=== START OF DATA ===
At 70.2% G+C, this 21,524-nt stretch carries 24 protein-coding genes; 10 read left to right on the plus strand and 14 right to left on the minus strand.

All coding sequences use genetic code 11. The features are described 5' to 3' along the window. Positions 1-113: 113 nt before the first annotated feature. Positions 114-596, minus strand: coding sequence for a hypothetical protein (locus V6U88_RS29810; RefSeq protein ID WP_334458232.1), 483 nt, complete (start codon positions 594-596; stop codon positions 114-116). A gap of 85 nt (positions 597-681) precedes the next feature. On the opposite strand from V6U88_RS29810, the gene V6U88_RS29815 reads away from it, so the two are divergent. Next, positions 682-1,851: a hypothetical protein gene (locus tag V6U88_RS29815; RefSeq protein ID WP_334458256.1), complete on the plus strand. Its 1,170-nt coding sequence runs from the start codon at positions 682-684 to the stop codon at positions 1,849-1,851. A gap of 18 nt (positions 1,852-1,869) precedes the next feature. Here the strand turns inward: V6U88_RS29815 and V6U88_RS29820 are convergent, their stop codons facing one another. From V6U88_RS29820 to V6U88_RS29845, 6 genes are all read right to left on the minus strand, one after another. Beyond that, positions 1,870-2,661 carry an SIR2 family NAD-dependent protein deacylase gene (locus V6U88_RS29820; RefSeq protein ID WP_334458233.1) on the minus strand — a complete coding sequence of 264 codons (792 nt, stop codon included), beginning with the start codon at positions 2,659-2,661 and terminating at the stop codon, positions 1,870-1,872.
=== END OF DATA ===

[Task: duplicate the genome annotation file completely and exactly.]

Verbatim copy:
At 70.2% G+C, this 21,524-nt stretch carries 24 protein-coding genes; 10 read left to right on the plus strand and 14 right to left on the minus strand.

All coding sequences use genetic code 11. The features are described 5' to 3' along the window. Positions 1-113: 113 nt before the first annotated feature. Positions 114-596, minus strand: coding sequence for a hypothetical protein (locus V6U88_RS29810; RefSeq protein ID WP_334458232.1), 483 nt, complete (start codon positions 594-596; stop codon positions 114-116). A gap of 85 nt (positions 597-681) precedes the next feature. On the opposite strand from V6U88_RS29810, the gene V6U88_RS29815 reads away from it, so the two are divergent. Next, positions 682-1,851: a hypothetical protein gene (locus tag V6U88_RS29815; RefSeq protein ID WP_334458256.1), complete on the plus strand. Its 1,170-nt coding sequence runs from the start codon at positions 682-684 to the stop codon at positions 1,849-1,851. A gap of 18 nt (positions 1,852-1,869) precedes the next feature. Here the strand turns inward: V6U88_RS29815 and V6U88_RS29820 are convergent, their stop codons facing one another. From V6U88_RS29820 to V6U88_RS29845, 6 genes are all read right to left on the minus strand, one after another. Beyond that, positions 1,870-2,661 carry an SIR2 family NAD-dependent protein deacylase gene (locus V6U88_RS29820; RefSeq protein ID WP_334458233.1) on the minus strand — a complete coding sequence of 264 codons (792 nt, stop codon included), beginning with the start codon at positions 2,659-2,661 and terminating at the stop codon, positions 1,870-1,872.